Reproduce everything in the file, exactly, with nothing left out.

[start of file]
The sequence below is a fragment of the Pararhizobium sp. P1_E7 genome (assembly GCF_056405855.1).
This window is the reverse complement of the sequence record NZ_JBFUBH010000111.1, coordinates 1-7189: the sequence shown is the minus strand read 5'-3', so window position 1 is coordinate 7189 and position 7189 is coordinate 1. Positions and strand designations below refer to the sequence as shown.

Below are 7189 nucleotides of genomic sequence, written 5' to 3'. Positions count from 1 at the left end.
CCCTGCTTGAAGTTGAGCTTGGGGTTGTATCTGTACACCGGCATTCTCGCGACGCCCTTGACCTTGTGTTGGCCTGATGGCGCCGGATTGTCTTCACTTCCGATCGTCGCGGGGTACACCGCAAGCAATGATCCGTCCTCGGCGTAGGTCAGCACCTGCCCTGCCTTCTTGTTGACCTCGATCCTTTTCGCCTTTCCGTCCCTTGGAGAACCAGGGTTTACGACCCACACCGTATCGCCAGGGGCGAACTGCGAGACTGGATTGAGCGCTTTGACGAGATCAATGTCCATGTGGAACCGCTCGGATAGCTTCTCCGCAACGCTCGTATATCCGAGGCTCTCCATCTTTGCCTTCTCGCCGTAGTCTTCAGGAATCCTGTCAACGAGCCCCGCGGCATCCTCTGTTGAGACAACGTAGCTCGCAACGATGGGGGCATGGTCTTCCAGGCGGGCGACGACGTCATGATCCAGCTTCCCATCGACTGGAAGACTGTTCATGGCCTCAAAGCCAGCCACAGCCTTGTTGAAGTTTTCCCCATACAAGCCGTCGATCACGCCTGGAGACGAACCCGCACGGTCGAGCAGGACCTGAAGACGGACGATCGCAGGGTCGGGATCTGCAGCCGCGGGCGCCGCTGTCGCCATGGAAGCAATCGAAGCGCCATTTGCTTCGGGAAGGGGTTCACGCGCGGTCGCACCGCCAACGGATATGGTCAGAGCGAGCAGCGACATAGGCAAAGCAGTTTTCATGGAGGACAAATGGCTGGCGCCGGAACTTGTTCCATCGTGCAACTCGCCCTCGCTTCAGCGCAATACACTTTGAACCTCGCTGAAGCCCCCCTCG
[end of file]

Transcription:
The sequence below is a fragment of the Pararhizobium sp. P1_E7 genome (assembly GCF_056405855.1).
This window is the reverse complement of the sequence record NZ_JBFUBH010000111.1, coordinates 1-7189: the sequence shown is the minus strand read 5'-3', so window position 1 is coordinate 7189 and position 7189 is coordinate 1. Positions and strand designations below refer to the sequence as shown.

Below are 7189 nucleotides of genomic sequence, written 5' to 3'. Positions count from 1 at the left end.
CCCTGCTTGAAGTTGAGCTTGGGGTTGTATCTGTACACCGGCATTCTCGCGACGCCCTTGACCTTGTGTTGGCCTGATGGCGCCGGATTGTCTTCACTTCCGATCGTCGCGGGGTACACCGCAAGCAATGATCCGTCCTCGGCGTAGGTCAGCACCTGCCCTGCCTTCTTGTTGACCTCGATCCTTTTCGCCTTTCCGTCCCTTGGAGAACCAGGGTTTACGACCCACACCGTATCGCCAGGGGCGAACTGCGAGACTGGATTGAGCGCTTTGACGAGATCAATGTCCATGTGGAACCGCTCGGATAGCTTCTCCGCAACGCTCGTATATCCGAGGCTCTCCATCTTTGCCTTCTCGCCGTAGTCTTCAGGAATCCTGTCAACGAGCCCCGCGGCATCCTCTGTTGAGACAACGTAGCTCGCAACGATGGGGGCATGGTCTTCCAGGCGGGCGACGACGTCATGATCCAGCTTCCCATCGACTGGAAGACTGTTCATGGCCTCAAAGCCAGCCACAGCCTTGTTGAAGTTTTCCCCATACAAGCCGTCGATCACGCCTGGAGACGAACCCGCACGGTCGAGCAGGACCTGAAGACGGACGATCGCAGGGTCGGGATCTGCAGCCGCGGGCGCCGCTGTCGCCATGGAAGCAATCGAAGCGCCATTTGCTTCGGGAAGGGGTTCACGCGCGGTCGCACCGCCAACGGATATGGTCAGAGCGAGCAGCGACATAGGCAAAGCAGTTTTCATGGAGGACAAATGGCTGGCGCCGGAACTTGTTCCATCGTGCAACTCGCCCTCGCTTCAGCGCAATACACTTTGAACCTCGCTGAAGCCCCCCTCG